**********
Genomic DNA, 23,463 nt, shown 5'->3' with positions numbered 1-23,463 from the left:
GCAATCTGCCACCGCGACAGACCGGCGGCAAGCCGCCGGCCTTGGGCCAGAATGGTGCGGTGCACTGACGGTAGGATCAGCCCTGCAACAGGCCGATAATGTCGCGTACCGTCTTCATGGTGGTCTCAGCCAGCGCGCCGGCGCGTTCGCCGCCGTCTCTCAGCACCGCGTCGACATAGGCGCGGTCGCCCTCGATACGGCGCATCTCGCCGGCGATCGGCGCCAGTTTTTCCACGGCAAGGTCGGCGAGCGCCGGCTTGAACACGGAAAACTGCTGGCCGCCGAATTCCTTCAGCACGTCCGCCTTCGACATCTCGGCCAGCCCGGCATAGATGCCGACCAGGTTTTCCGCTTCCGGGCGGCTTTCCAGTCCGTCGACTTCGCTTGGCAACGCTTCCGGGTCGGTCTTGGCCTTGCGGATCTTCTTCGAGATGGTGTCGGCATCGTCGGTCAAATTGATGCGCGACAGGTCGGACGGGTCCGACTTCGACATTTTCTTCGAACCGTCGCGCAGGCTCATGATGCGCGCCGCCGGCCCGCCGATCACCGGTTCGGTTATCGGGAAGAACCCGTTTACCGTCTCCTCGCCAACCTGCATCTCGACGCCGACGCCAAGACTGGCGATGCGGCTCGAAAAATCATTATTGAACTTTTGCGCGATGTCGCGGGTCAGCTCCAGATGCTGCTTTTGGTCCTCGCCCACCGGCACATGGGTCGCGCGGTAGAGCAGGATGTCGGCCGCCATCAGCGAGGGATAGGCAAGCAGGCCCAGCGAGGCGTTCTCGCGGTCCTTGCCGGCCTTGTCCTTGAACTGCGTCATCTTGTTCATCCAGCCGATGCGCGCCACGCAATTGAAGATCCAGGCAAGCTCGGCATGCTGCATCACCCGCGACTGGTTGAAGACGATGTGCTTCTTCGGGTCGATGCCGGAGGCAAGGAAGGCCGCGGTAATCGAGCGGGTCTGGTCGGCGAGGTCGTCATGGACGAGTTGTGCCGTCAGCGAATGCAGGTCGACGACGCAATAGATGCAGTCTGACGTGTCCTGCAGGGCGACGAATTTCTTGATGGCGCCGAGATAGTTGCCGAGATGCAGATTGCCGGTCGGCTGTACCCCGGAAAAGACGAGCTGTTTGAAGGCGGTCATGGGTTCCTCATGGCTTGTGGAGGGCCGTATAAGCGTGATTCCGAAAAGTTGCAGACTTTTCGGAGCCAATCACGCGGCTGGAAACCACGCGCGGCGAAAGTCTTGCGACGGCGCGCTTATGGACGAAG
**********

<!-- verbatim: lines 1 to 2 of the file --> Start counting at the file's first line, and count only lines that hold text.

Genomic DNA, 23,463 nt, shown 5'->3' with positions numbered 1-23,463 from the left:
GCAATCTGCCACCGCGACAGACCGGCGGCAAGCCGCCGGCCTTGGGCCAGAATGGTGCGGTGCACTGACGGTAGGATCAGCCCTGCAACAGGCCGATAATGTCGCGTACCGTCTTCATGGTGGTCTCAGCCAGCGCGCCGGCGCGTTCGCCGCCGTCTCTCAGCACCGCGTCGACATAGGCGCGGTCGCCCTCGATACGGCGCATCTCGCCGGCGATCGGCGCCAGTTTTTCCACGGCAAGGTCGGCGAGCGCCGGCTTGAACACGGAAAACTGCTGGCCGCCGAATTCCTTCAGCACGTCCGCCTTCGACATCTCGGCCAGCCCGGCATAGATGCCGACCAGGTTTTCCGCTTCCGGGCGGCTTTCCAGTCCGTCGACTTCGCTTGGCAACGCTTCCGGGTCGGTCTTGGCCTTGCGGATCTTCTTCGAGATGGTGTCGGCATCGTCGGTCAAATTGATGCGCGACAGGTCGGACGGGTCCGACTTCGACATTTTCTTCGAACCGTCGCGCAGGCTCATGATGCGCGCCGCCGGCCCGCCGATCACCGGTTCGGTTATCGGGAAGAACCCGTTTACCGTCTCCTCGCCAACCTGCATCTCGACGCCGACGCCAAGACTGGCGATGCGGCTCGAAAAATCATTATTGAACTTTTGCGCGATGTCGCGGGTCAGCTCCAGATGCTGCTTTTGGTCCTCGCCCACCGGCACATGGGTCGCGCGGTAGAGCAGGATGTCGGCCGCCATCAGCGAGGGATAGGCAAGCAGGCCCAGCGAGGCGTTCTCGCGGTCCTTGCCGGCCTTGTCCTTGAACTGCGTCATCTTGTTCATCCAGCCGATGCGCGCCACGCAATTGAAGATCCAGGCAAGCTCGGCATGCTGCATCACCCGCGACTGGTTGAAGACGATGTGCTTCTTCGGGTCGATGCCGGAGGCAAGGAAGGCCGCGGTAATCGAGCGGGTCTGGTCGGCGAGGTCGTCATGGACGAGTTGTGCCGTCAGCGAATGCAGGTCGACGACGCAATAGATGCAGTCTGACGTGTCCTGCAGGGCGACGAATTTCTTGATGGCGCCGAGATAGTTGCCGAGATGCAGATTGCCGGTCGGCTGTACCCCGGAAAAGACGAGCTGTTTGAAGGCGGTCATGGGTTCCTCATGGCTTGTGGAGGGCCGTATAAGCGTGATTCCGAAAAGTTGCAGACTTTTCGGAGCCAATCACGCGGCTGGAAACCACGCGCGGCGAAAGTCTTGCGACGGCGCGCTTATGGACGAAG